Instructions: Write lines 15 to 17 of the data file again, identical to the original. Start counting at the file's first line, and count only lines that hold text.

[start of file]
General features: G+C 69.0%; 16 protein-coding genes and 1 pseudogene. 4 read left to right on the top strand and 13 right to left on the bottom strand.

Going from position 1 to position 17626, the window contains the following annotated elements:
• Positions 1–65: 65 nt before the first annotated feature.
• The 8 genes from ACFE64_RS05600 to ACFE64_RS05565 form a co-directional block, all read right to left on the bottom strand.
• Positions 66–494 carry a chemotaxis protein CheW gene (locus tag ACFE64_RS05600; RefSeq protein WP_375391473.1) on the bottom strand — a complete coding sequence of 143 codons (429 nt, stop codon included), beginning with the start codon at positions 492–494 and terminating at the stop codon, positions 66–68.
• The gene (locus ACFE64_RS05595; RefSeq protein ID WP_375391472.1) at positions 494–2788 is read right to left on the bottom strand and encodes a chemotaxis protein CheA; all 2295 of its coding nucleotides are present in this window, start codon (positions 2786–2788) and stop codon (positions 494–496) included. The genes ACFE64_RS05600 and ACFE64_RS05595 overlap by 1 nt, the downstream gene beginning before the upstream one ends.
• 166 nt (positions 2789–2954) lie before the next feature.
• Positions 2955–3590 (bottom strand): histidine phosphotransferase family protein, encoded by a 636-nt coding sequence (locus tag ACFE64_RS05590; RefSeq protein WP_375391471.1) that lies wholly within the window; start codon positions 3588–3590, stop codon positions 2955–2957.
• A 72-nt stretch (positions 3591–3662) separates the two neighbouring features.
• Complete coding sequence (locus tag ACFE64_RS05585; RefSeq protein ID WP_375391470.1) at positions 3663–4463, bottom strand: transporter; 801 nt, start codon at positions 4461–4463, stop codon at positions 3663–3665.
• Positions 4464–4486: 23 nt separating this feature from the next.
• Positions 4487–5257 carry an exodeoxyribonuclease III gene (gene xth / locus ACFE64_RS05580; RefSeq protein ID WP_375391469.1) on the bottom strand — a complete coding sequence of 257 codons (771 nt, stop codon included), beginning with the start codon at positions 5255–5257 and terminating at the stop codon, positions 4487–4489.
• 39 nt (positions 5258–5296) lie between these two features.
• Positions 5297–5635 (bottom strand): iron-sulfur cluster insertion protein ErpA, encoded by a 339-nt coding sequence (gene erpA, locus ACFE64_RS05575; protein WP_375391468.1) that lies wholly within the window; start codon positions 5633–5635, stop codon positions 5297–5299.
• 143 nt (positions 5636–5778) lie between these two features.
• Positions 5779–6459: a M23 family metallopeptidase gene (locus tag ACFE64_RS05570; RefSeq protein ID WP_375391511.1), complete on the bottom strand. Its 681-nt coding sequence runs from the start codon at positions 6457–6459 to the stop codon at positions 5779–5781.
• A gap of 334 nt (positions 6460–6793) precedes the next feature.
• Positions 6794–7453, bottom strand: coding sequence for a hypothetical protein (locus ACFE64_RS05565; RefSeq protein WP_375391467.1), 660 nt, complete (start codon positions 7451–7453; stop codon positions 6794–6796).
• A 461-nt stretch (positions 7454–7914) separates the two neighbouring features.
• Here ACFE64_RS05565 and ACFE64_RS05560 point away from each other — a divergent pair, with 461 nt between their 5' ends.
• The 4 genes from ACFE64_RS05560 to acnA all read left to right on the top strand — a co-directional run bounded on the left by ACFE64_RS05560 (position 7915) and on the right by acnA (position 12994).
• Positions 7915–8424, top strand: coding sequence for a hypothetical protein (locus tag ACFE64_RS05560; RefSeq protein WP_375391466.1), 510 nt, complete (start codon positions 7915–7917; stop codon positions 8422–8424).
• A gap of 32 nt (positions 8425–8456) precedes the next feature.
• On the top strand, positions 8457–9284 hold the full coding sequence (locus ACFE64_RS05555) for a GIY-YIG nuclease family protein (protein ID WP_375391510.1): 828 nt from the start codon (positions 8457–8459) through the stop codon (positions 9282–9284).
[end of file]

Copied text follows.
• 143 nt (positions 5636–5778) lie between these two features.
• Positions 5779–6459: a M23 family metallopeptidase gene (locus tag ACFE64_RS05570; RefSeq protein ID WP_375391511.1), complete on the bottom strand. Its 681-nt coding sequence runs from the start codon at positions 6457–6459 to the stop codon at positions 5779–5781.
• A gap of 334 nt (positions 6460–6793) precedes the next feature.